Some companies do offer merit scholarships. Melissa Hagy, 17, of Bastian, VA, was chosen for Dance Caravan’s group in past summers, but wasn’t able to accept the offer until summer 2004, when she won a full tour scholarship that covered all expenses except meals. Dance Caravan offers scholarships for 3 dancers; 30 to 40 dancers tour with Caravan Kids each summer. Tremaine Performance Company and DANCEAMERICA/Dance Olympus do not offer merit scholarships for travel expenses.


Touring Taiwan: One Dancer’s Diary

Touring with a competition and convention company isn’t the only way to dance and travel at the same time. Tamara Warta, a 24-year-old dancer from Santa Clara, CA, looks back on her summer in Taiwan touring and performing with Youth with a Mission Montana Summer of Dance program.

I’ve been dancing since I was 4, but it wasn’t until last August, when I was halfway across the world, that I realized I couldn’t live without dance.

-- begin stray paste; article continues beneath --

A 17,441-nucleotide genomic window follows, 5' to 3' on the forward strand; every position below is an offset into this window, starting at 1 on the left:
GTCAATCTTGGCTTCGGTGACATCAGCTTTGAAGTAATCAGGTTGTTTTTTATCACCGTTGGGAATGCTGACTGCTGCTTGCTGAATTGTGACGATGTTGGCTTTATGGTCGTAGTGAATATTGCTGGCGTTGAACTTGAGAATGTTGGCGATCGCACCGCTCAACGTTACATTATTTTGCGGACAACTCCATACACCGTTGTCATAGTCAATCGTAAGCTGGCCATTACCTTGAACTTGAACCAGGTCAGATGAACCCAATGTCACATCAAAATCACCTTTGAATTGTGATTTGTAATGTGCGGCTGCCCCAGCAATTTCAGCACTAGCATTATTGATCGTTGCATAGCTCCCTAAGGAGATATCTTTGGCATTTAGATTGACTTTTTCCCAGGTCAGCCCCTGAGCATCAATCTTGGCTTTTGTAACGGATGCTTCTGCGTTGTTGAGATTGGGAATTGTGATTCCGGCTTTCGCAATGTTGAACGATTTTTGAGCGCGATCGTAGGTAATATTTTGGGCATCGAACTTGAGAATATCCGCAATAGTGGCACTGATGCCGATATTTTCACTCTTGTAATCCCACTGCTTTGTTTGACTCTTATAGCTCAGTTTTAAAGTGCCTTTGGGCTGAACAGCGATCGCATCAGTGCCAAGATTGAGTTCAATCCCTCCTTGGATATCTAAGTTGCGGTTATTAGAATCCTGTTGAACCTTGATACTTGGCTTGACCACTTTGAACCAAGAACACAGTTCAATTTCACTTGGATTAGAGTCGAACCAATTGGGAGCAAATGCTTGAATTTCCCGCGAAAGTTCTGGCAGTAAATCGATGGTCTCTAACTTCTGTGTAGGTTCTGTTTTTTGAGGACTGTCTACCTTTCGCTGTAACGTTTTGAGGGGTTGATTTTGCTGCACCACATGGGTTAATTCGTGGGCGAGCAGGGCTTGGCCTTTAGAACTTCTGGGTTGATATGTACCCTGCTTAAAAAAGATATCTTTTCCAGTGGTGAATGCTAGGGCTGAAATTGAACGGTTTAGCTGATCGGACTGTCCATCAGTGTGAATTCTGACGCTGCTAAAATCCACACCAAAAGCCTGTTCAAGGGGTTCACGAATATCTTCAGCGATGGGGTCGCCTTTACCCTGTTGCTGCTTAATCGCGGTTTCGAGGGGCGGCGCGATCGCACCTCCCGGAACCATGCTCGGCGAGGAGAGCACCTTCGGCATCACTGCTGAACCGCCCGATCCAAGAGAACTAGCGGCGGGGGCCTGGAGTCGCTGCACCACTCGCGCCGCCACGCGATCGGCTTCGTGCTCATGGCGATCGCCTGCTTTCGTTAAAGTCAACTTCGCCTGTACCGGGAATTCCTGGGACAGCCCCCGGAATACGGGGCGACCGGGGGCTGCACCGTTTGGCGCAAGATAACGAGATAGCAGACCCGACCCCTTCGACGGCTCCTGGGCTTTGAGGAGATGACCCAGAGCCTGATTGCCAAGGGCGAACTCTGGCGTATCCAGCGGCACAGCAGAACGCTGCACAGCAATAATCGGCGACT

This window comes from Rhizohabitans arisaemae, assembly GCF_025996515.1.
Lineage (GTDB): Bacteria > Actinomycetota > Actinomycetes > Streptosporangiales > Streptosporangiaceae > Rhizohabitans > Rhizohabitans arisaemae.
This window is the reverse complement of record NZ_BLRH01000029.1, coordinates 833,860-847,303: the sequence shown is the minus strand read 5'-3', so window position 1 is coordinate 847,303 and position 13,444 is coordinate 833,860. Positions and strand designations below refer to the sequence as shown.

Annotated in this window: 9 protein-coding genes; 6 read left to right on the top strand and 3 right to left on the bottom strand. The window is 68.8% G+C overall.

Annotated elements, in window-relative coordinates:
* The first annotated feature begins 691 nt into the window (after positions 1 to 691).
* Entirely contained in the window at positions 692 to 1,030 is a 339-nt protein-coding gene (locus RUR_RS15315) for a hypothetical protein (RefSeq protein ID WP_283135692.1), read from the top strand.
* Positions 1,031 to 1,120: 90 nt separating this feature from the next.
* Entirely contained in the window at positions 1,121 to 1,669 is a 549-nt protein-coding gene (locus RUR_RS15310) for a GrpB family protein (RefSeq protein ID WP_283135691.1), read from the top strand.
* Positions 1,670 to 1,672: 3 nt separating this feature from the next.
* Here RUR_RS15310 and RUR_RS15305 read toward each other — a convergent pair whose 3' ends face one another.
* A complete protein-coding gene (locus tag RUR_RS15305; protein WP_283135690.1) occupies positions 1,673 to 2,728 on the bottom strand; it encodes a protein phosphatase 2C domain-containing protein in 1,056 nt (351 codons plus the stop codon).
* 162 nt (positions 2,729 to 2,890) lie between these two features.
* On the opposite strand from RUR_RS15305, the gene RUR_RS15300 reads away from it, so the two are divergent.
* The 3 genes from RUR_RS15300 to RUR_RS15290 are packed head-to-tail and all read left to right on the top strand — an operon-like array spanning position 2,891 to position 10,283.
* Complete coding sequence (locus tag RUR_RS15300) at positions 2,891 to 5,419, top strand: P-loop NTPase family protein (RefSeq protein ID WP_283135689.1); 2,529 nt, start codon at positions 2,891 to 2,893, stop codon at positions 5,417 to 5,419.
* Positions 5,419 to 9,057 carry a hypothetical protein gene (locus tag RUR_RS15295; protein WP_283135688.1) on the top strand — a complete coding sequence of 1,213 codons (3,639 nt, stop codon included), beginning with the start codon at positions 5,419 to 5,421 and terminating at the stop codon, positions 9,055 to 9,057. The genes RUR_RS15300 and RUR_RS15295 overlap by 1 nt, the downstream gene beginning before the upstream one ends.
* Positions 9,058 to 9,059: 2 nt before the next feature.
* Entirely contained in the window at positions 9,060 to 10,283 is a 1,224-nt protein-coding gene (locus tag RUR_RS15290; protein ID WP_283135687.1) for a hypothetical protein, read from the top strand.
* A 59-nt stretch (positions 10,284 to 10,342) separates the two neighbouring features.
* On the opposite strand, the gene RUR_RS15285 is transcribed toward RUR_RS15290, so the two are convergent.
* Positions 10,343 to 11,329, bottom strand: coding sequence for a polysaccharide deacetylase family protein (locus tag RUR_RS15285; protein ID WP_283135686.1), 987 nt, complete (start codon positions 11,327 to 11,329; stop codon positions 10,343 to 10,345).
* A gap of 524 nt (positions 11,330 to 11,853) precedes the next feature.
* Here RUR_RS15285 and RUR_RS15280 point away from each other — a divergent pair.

In March 2004, I was accepted into Youth with a Mission Montana Summer of Dance program, a two-month performing arts camp for Christian dancers from the U.S. Not long after being accepted, I realized there was no way I’d be able to raise the $4,000 needed to pay for airfare, room and board. So, I wrote letters to friends and family asking them to help sponsor my trip. About a week before the program’s start, I received enough donations to pay my way.


I packed my bags and flew to Lakeside, MT, to join the team’s eight other dancers from all over the country. In three grueling weeks of intensive training, we created and rehearsed a 90-minute show with jazz, hip hop, modern, lyrical, tap and swing dance.